Sixteen-year old Sonu lives in the Begumpur Community in South Delhi. Health, hygiene and education issues affect the community, and most children don't go to school regularly.
Residents are mostly forced migrants from the East Indian state of Bihar, fleeing the agricultural crises that had left millions impoverished. In Delhi, they find jobs as guards and drivers. Those with neither the skills nor capital to open their own petty shops end up working as daily wage labourers.
“I grew up almost like a boy in the company of my two elder brothers. Use of foul language and picking up petty fights were my forte to the point where other children feared me. I was rowdy and always adamant to have things my way. Most of my day was spent whiling away time just doing this and that, I eventually dropped out of school after sixth grade - attending school just never interested me,” says Sonu.
Then things started to change. “I enrolled onto Magic Bus sessions a year ago. It was great fun, from day one,” said Sonu, sharing her excitement. The sessions that Sonu is talking about are held 40 times a year, and last for 2 hours each. The entire learning-through-games approach is called the Sport for Development curriculum, and is designed specifically for children like Sonu.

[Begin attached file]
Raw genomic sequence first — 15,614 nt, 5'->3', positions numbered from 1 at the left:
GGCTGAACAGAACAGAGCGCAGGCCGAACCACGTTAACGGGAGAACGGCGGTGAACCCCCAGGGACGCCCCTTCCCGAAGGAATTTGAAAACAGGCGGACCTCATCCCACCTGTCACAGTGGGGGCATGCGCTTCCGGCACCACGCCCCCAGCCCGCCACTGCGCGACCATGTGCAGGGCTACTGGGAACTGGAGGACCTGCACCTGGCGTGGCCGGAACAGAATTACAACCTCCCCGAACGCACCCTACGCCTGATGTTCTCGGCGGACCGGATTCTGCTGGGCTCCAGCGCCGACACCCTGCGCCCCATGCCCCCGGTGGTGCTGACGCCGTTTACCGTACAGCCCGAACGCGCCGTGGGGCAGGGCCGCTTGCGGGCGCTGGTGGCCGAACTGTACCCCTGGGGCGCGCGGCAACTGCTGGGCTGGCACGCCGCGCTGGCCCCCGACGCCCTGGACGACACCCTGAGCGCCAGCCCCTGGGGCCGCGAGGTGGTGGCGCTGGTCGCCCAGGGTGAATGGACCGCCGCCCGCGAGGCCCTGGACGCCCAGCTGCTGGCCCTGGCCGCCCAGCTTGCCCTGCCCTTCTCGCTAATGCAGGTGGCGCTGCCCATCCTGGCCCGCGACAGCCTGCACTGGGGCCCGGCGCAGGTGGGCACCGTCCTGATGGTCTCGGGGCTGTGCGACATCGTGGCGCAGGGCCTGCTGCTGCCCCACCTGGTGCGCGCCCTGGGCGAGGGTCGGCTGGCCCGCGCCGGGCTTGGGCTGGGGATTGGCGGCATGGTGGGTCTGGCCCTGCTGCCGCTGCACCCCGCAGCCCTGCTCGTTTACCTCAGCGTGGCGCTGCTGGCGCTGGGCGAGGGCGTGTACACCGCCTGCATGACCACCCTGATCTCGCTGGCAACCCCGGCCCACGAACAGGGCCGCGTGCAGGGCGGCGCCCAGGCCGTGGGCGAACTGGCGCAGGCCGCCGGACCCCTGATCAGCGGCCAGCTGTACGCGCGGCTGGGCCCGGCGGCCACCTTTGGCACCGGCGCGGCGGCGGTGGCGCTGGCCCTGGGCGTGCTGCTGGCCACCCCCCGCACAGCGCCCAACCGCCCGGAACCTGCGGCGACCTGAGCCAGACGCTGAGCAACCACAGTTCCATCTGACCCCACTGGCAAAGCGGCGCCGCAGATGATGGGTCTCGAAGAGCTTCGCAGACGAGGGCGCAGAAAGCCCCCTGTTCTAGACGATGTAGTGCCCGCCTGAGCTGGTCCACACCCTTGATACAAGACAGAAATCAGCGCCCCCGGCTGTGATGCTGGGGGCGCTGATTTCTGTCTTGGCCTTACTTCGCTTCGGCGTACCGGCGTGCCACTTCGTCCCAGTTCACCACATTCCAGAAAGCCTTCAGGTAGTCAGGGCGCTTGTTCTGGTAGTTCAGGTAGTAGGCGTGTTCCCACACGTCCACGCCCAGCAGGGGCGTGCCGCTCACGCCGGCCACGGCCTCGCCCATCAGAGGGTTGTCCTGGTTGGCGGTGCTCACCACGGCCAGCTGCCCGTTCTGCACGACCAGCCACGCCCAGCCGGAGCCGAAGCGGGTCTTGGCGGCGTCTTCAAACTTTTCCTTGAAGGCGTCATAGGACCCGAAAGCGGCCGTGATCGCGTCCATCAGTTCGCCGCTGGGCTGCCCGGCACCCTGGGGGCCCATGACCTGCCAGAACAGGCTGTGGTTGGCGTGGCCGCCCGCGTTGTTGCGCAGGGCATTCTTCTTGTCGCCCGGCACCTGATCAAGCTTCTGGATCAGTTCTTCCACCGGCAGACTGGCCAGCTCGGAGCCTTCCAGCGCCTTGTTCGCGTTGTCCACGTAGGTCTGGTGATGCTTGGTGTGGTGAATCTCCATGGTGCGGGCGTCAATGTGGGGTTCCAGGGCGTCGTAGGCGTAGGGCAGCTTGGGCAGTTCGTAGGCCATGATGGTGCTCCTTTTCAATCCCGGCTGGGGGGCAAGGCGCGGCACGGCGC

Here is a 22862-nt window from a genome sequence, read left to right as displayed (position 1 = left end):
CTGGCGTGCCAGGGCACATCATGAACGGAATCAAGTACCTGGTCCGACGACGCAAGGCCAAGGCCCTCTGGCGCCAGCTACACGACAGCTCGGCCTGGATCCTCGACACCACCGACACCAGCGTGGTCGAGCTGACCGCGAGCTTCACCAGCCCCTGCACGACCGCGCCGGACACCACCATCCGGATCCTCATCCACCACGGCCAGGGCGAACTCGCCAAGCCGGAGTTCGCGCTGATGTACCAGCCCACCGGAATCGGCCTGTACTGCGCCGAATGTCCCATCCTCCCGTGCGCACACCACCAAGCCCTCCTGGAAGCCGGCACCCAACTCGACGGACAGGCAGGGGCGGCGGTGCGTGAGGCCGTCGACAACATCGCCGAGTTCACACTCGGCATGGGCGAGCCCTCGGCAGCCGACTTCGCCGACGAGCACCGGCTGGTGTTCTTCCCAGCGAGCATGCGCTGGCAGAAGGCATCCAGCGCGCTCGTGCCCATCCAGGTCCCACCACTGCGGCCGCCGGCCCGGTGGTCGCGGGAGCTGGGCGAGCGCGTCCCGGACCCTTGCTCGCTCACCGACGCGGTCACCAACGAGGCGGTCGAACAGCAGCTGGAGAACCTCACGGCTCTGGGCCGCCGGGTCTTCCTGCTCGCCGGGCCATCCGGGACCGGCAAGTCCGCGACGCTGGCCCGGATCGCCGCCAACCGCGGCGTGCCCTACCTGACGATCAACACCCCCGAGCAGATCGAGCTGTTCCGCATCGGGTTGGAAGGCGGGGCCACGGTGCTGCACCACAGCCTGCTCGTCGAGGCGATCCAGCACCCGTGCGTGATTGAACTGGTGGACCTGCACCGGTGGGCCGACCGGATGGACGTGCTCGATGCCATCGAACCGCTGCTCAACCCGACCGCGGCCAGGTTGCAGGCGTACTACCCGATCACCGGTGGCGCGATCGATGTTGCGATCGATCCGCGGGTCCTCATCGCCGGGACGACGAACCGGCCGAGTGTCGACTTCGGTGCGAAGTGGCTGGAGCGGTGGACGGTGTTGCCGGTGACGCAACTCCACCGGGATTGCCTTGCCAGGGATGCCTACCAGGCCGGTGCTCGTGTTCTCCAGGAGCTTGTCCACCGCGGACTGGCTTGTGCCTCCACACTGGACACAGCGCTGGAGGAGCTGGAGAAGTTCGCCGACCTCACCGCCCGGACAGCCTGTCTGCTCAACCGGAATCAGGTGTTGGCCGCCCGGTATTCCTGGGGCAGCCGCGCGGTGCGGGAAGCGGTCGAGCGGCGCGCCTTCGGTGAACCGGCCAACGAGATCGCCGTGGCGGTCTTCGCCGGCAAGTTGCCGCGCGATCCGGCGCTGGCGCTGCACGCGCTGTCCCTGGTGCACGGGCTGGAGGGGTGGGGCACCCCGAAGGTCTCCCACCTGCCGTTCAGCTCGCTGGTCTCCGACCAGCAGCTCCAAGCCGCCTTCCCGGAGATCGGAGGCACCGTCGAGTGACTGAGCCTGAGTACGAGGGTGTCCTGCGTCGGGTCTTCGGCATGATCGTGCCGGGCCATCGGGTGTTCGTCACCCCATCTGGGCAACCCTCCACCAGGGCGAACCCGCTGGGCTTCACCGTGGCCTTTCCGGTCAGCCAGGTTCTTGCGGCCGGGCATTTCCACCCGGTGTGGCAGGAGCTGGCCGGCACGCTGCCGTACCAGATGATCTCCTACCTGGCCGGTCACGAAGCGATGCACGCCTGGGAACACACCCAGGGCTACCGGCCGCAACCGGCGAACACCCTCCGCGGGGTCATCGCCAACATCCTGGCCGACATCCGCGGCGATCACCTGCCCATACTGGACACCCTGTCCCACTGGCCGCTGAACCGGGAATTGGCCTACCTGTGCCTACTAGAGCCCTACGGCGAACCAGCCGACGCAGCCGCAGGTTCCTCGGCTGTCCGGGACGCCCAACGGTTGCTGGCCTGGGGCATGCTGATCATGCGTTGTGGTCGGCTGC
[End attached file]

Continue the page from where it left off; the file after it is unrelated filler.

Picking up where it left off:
It was during one of the Magic Bus sessions where the importance of education and going to school was being addressed that Sonu felt the penny drop. “I realised that over the first few months of attending sessions, I had become different. I observed an immense change in my attitude and behaviour. I stopped picking fights with other children, I was becoming friendly and kinder, and started to respect and care for my parents,” expressed Sonu.
“She has gradually developed an interest in studies and spends her evenings trying hard to understand the lessons taught at school,” adds her proud mother with a smile.
Youth Mentor, Amar, and Community Youth Leader, Deepak, in-charge of the Begumpur Community, spotted a spark for cricket in the young girl during Barclays Cricket for Change sessions. “The energy and enthusiasm Sonu brings to the playground has boosted confidence in many other girls"
The Begumpur settlement, like any other poor neighbourhood in Delhi, is not quite open to developing girl children, but the change in Sonu is so significant that every friend of hers is inspired. "You could say that she has single-handedly inspired other girls to enrol on to Magic Bus sessions”, said Amar.
Today Sonu is back at her local school studying in the eighth grade. When she grows up she wants to open a commodity store in her community to make life easier for the residents who have to travel far to make every day purchases.Back